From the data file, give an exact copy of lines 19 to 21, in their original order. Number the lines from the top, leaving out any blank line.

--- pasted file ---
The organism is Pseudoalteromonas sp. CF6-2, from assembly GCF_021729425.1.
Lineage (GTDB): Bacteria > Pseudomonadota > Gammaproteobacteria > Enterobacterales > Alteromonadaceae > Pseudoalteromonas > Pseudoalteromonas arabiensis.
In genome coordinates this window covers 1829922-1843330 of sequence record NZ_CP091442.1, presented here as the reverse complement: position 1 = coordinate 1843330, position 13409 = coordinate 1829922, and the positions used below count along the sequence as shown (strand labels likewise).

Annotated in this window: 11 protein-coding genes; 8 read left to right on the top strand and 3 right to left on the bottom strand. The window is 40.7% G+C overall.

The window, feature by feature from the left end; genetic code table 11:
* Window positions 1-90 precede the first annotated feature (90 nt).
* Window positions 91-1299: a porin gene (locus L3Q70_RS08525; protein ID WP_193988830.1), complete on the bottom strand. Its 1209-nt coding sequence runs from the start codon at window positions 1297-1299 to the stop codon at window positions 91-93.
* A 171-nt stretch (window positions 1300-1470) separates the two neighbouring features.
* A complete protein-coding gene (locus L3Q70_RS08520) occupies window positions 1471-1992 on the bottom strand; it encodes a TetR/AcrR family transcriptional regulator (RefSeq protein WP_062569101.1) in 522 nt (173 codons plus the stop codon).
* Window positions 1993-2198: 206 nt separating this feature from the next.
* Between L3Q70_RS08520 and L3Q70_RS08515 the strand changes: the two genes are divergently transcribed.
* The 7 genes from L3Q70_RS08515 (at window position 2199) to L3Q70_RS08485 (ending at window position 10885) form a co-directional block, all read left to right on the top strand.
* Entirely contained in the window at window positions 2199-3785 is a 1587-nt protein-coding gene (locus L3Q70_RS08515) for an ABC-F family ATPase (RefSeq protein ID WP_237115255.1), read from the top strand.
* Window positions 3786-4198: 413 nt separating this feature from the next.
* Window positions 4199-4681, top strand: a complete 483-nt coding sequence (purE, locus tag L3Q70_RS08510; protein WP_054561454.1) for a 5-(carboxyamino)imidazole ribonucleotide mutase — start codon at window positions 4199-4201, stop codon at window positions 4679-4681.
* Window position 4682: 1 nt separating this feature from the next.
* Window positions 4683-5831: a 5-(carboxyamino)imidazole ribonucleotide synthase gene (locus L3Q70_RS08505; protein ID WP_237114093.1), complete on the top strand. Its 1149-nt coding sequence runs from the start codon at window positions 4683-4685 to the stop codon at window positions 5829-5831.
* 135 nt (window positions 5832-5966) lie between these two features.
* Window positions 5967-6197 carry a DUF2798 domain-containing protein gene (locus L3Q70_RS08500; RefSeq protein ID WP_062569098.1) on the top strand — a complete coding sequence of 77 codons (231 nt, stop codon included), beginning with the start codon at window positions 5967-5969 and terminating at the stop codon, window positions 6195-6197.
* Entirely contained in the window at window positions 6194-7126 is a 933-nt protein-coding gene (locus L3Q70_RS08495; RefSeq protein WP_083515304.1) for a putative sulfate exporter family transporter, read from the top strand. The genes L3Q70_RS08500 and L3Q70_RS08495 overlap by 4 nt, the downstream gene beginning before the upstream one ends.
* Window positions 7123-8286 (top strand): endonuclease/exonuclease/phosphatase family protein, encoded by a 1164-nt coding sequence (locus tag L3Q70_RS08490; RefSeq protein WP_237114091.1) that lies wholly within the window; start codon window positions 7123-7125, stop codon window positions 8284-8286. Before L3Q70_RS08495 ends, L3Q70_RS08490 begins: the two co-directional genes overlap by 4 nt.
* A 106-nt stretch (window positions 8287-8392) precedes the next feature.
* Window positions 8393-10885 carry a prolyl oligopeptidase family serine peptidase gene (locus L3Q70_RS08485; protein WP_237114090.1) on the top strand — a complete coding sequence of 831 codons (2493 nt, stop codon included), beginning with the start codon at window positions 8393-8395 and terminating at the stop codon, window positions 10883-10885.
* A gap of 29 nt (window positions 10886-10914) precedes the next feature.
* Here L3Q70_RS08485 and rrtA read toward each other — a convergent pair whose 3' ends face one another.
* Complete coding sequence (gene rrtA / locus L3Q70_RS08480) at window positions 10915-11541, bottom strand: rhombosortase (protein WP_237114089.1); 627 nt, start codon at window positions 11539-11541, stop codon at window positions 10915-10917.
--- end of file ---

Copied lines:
* Window positions 5967-6197 carry a DUF2798 domain-containing protein gene (locus L3Q70_RS08500; RefSeq protein ID WP_062569098.1) on the top strand — a complete coding sequence of 77 codons (231 nt, stop codon included), beginning with the start codon at window positions 5967-5969 and terminating at the stop codon, window positions 6195-6197.
* Entirely contained in the window at window positions 6194-7126 is a 933-nt protein-coding gene (locus L3Q70_RS08495; RefSeq protein WP_083515304.1) for a putative sulfate exporter family transporter, read from the top strand. The genes L3Q70_RS08500 and L3Q70_RS08495 overlap by 4 nt, the downstream gene beginning before the upstream one ends.
* Window positions 7123-8286 (top strand): endonuclease/exonuclease/phosphatase family protein, encoded by a 1164-nt coding sequence (locus tag L3Q70_RS08490; RefSeq protein WP_237114091.1) that lies wholly within the window; start codon window positions 7123-7125, stop codon window positions 8284-8286. Before L3Q70_RS08495 ends, L3Q70_RS08490 begins: the two co-directional genes overlap by 4 nt.